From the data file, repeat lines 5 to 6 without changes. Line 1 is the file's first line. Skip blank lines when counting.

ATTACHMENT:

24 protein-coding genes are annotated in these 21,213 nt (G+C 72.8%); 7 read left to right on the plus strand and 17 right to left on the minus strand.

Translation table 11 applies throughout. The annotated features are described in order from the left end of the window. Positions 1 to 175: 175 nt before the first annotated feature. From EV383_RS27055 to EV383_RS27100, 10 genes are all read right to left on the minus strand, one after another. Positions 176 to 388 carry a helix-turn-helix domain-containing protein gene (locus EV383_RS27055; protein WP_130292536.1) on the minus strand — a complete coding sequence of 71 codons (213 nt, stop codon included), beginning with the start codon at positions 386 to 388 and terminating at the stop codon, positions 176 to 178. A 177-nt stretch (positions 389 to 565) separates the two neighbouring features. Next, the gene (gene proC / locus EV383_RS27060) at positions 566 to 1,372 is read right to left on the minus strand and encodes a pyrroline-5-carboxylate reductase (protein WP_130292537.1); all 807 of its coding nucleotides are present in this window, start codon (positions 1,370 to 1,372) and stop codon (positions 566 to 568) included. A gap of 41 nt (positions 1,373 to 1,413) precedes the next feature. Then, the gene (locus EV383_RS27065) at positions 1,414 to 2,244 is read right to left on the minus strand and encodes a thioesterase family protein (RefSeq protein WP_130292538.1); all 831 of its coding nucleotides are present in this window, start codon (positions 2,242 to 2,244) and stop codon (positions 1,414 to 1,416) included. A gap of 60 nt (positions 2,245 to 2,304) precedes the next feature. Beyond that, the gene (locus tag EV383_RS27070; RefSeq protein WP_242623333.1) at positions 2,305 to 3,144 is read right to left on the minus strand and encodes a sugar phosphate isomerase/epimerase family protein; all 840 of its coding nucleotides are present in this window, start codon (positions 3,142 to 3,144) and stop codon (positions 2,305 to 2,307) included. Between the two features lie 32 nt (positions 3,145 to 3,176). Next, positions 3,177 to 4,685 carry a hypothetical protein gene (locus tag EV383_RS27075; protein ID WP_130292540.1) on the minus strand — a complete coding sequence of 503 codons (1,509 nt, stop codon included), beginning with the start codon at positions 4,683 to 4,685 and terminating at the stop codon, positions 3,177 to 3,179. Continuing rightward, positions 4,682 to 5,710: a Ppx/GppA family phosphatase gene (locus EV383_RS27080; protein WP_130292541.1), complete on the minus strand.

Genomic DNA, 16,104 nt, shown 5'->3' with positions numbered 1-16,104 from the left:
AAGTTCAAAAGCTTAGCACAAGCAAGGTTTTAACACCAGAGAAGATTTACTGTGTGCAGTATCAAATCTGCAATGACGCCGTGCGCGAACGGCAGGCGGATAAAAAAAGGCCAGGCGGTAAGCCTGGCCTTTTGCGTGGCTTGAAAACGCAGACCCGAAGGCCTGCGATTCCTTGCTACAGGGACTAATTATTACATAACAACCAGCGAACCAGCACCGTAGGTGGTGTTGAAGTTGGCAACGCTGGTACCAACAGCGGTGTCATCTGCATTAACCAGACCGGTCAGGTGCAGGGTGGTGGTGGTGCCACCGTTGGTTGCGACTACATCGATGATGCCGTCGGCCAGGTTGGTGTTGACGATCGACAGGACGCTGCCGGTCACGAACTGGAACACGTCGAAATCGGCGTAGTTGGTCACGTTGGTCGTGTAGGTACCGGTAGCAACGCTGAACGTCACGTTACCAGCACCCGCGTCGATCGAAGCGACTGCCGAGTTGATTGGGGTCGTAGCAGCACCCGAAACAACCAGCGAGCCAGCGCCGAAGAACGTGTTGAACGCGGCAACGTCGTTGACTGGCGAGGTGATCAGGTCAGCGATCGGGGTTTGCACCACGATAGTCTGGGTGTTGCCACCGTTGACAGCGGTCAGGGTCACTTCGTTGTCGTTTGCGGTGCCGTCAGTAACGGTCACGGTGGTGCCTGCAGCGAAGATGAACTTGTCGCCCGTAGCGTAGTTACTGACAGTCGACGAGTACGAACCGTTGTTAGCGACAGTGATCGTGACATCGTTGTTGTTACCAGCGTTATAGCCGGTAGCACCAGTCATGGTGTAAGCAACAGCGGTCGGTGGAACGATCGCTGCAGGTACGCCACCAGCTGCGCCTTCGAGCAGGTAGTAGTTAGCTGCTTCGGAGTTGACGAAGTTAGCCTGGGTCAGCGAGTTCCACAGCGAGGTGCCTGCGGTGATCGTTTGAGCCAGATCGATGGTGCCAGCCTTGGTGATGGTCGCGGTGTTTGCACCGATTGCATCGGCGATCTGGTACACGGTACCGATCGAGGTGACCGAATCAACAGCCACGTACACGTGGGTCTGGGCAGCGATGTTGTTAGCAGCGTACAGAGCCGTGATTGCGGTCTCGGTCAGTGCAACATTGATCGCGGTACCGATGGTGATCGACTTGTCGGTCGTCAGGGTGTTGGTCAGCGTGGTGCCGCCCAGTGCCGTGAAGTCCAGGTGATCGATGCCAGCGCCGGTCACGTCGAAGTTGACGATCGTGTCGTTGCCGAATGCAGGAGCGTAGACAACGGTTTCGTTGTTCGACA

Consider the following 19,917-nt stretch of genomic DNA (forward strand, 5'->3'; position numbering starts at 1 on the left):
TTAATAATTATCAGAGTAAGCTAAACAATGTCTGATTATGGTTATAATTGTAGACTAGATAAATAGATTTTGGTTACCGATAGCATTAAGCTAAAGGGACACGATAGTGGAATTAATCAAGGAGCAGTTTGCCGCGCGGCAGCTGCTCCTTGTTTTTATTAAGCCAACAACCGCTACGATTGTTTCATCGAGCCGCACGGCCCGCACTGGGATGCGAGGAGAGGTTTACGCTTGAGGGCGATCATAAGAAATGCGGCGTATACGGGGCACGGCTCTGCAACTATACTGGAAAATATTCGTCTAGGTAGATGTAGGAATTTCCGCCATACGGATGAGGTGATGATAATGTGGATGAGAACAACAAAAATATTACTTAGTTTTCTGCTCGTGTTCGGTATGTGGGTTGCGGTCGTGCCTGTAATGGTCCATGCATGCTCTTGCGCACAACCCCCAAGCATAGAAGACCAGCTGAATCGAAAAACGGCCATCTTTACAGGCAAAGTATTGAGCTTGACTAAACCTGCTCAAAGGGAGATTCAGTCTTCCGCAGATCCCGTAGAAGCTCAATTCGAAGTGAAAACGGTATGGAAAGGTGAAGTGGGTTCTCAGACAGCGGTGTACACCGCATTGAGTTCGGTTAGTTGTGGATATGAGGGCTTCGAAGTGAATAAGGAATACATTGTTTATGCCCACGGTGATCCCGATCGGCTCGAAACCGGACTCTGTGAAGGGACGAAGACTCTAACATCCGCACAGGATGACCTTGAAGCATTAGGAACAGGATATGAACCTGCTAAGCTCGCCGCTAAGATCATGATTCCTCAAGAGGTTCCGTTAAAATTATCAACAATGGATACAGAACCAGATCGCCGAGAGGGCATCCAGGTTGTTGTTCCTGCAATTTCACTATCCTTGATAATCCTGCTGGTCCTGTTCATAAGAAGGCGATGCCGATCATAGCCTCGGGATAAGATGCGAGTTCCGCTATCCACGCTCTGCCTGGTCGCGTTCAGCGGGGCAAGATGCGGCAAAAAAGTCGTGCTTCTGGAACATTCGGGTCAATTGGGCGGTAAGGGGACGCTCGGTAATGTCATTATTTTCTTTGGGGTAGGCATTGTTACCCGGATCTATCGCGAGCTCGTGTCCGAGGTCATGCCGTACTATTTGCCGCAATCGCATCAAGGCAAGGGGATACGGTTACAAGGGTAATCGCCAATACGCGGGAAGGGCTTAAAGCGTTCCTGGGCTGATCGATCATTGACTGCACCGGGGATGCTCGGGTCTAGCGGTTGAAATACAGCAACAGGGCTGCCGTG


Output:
Consider the following 19,917-nt stretch of genomic DNA (forward strand, 5'->3'; position numbering starts at 1 on the left):
TTAATAATTATCAGAGTAAGCTAAACAATGTCTGATTATGGTTATAATTGTAGACTAGATAAATAGATTTTGGTTACCGATAGCATTAAGCTAAAGGGACACGATAGTGGAATTAATCAAGGAGCAGTTTGCCGCGCGGCAGCTGCTCCTTGTTTTTATTAAGCCAACAACCGCTACGATTGTTTCATCGAGCCGCACGGCCCGCACTGGGATGCGAGGAGAGGTTTACGCTTGAGGGCGATCATAAGAAATGCGGCGTATACGGGGCACGGCTCTGCAACTATACTGGAAAATATTCGTCTAGGTAGATGTAGGAATTTCCGCCATACGGATGAGGTGATGATAATGTGGATGAGAACAACAAAAATATTACTTAGTTTTCTGCTCGTGTTCGGTATGTGGGTTGCGGTCGTGCCTGTAATGGTCCATGCATGCTCTTGCGCACAACCCCCAAGCATAGAAGACCAGCTGAATCGAAAAACGGCCATCTTTACAGGCAAAGTATTGAGCTTGACTAAACCTGCTCAAAGGGAGATTCAGTCTTCCGCAGATCCCGTAGAAGCTCAATTCGAAGTGAAAACGGTATGGAAAGGTGAAGTGGGTTCTCAGACAGCGGTGTACACCGCATTGAGTTCGGTTAGTTGTGGATATGAGGGCTTCGAAGTGAATAAGGAATACATTGTTTATGCCCACGGTGATCCCGATCGGCTCGAAACCGGACTCTGTGAAGGGACGAAGACTCTAACATCCGCACAGGATGACCTTGAAGCATTAGGAACAGGATATGAACCTGCTAAGCTCGCCGCTAAGATCATGATTCCTCAAGAGGTTCCGTTAAAATTATCAACAATGGATACAGAACCAGATCGCCGAGAGGGCATCCAGGTTGTTGTTCCTGCAATTTCACTATCCTTGATAATCCTGCTGGTCCTGTTCATAAGAAGGCGATGCCGATCATAGCCTCGGGATAAGATGCGAGTTCCGCTATCCACGCTCTGCCTGGTCGCGTTCAGCGGGGCAAGATGCGGCAAAAAAGTCGTGCTTCTGGAACATTCGGGTCAATTGGGCGGTAAGGGGACGCTCGGTAATGTCATTATTTTCTTTGGGGTAGGCATTGTTACCCGGATCTATCGCGAGCTCGTGTCCGAGGTCATGCCGTACTATTTGCCGCAATCGCATCAAGGCAAGGGGATACGGTTACAAGGGTAATCGCCAATACGCGGGAAGGGCTTAAAGCGTTCCTGGGCTGATCGATCATTGACTGCACCGGGGATGCTCGGGTCTAGCGGTTGAAATACAGCAACAGGGCTGCCGTG